By: Chad Pergram, FOX News
Pitchers and catchers have reported. Grapefruit and Cactus League games begin in a few days. And so the jawing begins.
Why isn't Carl Crawford leading off for the Dodgers? The Reds should leave Aroldis Chapman in the bullpen. Was Baltimore for real last season?
It's not that baseball fans can do anything about the buttons the managers push for all of these clubs. But couch jockeys sure cheer and boo and Tweet. They exhort their views on sports talk shows and upbraid the managers on Facebook.
Why did he pull Strasburg? Has Lincecum lost his form? Will the Pirates ever improve?
Most lawmakers, including many in Congressional leadership, find themselves in the same position today as baseball fans. Many agree that the sequester (a set of draconian, arbitrary spending cuts) shouldn't happen. But they sure can't do much to make sure it doesn't happen. Baseball teams are sometimes limited by their ability to spend money on big-time players. They're harnessed even more if the players they do invest in fail to perform or get hurt. The New York Yankees and Boston Red Sox have spent a lot of money over the past 20 years and scored production from stars. The Kansas City Royals have not. So, if Kansas City had unlimited resources, it would have long ago snagged C.C. Sabathia or Alex Rodriguez. Because Kansas City is a small market club, it dumped stars Johnny Damon, Carlos Beltran and Zack Greinke as they came into their prime.
Congress is now like the Kansas City Royals. The Royals have only won more than 77 games (out of 162) three times in the past 23 years - mainly because it doesn't have a payroll to work with. And Congress can't turn off the sequester. At this point, there simply doesn't appear to be the right combination of votes in both the House and Senate to extinguish it.
But, like those baseball fans, lawmakers and other policy figures here in Washington can sure grouse about things. And with the sequester in line to hit on March 1, the lines to the talk shows are jammed. Everyone is weighing in with what they would do - or begging those in charge to go after so-and-so via a trade or bench that guy who can't hit lefties.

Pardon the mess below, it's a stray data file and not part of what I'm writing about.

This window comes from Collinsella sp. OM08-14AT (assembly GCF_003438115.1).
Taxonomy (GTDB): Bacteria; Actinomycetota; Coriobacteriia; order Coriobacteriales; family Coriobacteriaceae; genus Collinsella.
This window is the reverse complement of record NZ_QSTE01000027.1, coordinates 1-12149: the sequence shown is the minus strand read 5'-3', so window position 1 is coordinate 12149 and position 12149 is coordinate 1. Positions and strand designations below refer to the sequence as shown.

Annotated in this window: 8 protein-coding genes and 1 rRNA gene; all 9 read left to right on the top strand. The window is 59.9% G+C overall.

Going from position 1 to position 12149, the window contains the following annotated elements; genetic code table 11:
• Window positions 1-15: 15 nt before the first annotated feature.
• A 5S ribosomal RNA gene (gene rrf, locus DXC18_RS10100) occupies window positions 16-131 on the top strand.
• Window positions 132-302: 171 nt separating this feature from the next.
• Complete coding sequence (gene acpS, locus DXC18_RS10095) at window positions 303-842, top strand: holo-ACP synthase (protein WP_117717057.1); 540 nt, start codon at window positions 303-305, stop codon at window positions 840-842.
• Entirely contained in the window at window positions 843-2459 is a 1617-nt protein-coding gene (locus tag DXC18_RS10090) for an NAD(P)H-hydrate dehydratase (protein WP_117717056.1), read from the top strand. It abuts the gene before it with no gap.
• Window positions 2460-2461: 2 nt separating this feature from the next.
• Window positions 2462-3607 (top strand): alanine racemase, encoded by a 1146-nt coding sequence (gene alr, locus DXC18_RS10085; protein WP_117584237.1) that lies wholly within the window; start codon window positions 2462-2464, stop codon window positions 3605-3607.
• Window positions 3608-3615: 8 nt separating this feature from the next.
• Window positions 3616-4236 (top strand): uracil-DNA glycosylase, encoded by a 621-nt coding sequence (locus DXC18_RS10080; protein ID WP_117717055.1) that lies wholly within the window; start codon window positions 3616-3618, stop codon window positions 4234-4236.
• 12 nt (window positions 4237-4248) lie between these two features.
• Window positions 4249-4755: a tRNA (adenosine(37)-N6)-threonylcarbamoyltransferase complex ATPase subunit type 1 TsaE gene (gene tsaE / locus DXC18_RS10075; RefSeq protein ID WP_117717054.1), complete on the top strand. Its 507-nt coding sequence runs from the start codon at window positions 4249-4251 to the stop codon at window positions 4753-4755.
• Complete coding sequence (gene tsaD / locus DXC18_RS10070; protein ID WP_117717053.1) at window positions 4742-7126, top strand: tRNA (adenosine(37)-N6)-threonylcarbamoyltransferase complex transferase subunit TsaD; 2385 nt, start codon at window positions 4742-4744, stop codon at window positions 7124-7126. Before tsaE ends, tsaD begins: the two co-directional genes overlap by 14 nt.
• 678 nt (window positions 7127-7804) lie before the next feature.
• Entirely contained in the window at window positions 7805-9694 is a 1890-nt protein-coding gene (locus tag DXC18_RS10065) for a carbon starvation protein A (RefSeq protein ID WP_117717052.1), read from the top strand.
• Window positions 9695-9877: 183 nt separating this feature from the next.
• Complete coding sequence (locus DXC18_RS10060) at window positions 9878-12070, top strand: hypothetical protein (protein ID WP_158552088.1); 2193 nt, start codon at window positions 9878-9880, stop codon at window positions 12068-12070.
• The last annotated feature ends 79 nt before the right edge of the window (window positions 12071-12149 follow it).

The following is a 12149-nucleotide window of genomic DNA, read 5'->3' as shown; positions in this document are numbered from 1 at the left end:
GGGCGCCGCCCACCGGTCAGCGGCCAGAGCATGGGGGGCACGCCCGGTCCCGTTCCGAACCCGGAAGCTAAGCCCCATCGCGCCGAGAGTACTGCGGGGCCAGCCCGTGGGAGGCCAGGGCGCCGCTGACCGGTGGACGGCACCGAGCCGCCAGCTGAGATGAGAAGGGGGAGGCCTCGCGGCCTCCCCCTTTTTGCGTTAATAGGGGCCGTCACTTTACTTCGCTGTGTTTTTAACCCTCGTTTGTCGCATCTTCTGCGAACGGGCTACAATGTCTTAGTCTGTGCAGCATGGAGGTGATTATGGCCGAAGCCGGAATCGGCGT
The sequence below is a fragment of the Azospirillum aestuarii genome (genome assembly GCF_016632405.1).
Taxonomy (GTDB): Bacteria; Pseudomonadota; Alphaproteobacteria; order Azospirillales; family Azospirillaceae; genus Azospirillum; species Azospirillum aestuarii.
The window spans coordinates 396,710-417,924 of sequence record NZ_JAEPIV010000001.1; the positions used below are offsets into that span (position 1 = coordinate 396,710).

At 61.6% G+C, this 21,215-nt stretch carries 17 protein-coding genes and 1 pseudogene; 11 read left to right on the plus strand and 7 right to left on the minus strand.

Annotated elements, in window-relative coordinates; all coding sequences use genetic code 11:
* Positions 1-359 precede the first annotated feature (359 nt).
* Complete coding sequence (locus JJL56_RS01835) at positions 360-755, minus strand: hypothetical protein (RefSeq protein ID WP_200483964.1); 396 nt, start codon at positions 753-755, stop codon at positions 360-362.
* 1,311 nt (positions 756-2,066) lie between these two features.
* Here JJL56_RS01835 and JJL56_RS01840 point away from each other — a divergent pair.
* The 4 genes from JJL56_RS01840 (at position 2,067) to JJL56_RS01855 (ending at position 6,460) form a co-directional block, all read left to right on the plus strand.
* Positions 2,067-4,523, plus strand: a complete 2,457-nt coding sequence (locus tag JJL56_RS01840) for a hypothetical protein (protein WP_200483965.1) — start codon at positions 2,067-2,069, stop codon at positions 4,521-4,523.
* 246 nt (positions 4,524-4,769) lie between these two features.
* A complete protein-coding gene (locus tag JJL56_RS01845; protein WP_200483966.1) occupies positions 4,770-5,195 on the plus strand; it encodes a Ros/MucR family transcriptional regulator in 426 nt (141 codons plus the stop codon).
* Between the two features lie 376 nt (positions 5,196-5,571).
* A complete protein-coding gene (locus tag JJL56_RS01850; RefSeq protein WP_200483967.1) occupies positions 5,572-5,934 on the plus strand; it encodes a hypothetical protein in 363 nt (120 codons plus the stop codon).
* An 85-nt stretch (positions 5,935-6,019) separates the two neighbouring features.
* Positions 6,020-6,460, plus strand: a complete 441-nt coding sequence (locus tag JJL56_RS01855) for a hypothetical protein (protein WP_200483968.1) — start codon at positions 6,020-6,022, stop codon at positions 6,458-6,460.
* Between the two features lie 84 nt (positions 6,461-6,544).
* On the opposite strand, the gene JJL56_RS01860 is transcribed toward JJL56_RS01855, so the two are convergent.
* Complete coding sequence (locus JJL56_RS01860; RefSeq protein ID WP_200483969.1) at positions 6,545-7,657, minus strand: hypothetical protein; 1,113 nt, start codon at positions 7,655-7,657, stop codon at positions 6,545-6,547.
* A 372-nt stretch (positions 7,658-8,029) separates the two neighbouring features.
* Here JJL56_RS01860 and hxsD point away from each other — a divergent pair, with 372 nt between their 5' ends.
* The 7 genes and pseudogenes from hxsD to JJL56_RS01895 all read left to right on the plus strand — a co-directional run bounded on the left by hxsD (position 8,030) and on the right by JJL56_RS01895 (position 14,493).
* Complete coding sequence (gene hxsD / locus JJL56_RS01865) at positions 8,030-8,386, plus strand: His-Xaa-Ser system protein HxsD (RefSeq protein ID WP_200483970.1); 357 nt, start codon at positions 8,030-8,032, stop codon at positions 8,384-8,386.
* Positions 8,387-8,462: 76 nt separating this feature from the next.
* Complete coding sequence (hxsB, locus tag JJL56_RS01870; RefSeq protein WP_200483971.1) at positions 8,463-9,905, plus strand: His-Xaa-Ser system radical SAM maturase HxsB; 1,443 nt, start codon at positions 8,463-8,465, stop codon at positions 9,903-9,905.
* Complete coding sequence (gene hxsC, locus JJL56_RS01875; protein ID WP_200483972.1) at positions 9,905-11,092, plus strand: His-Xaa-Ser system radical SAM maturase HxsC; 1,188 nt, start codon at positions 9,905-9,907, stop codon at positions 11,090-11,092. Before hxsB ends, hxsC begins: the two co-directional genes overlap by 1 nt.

On Tuesday morning, President Obama stood in front of rows of firefighters and paramedics to flay Republicans over the spending reductions.
"Are you willing to see a bunch of first responders lose their jobs because you have a special interest tax loophole? Are you willing to have teachers laid off or kids not have access to Head Start," Mr. Obama asked. "People will lose their jobs."
House GOP leaders repeatedly argued that they long ago passed not one but two bills to replace the sequester with targeted spending reductions.
"What other spending is the president willing to cut?" asked House Speaker John Boehner (R-OH).
Senate Majority Leader Harry Reid (D-NV) then dialed in, noting the Senate would vote next week "on a plan to temporarily replace the harsh austerity of the sequester with a combination of smart spending cuts and measures that close wasteful corporate tax loopholes and subsidies."
But even if the Senate does muscle that package through, it's doubtful it would go anywhere in the House. Hypothetically, it may be possible for a coalition of House Democrats and some Republicans to adopt something the Senate approves. But Republicans control the House. Boehner has made it clear he's in no mood to delay the sequester again (Congress punted the sequester from January 2 to March 1 in the deal to avert the fiscal cliff). And there's almost no way that Boehner would again shepherd a measure through the House that had a majority of Democratic support, leaving his conference in the dust. First of all, it's doubtful he would be for whatever the Senate approved. Secondly, Boehner already helped escort two major bills across the finish line which commanded just a minority of votes from House Republicans.